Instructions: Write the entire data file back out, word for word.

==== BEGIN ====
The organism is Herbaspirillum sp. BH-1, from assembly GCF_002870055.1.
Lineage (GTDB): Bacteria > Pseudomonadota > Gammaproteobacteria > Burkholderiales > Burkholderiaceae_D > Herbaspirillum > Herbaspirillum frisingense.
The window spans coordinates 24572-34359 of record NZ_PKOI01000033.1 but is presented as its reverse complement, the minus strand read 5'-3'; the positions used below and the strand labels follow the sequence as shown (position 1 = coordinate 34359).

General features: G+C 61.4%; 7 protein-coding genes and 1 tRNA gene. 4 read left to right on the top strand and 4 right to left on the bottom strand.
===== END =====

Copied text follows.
The organism is Herbaspirillum sp. BH-1, from assembly GCF_002870055.1.
Lineage (GTDB): Bacteria > Pseudomonadota > Gammaproteobacteria > Burkholderiales > Burkholderiaceae_D > Herbaspirillum > Herbaspirillum frisingense.
The window spans coordinates 24572-34359 of record NZ_PKOI01000033.1 but is presented as its reverse complement, the minus strand read 5'-3'; the positions used below and the strand labels follow the sequence as shown (position 1 = coordinate 34359).

General features: G+C 61.4%; 7 protein-coding genes and 1 tRNA gene. 4 read left to right on the top strand and 4 right to left on the bottom strand.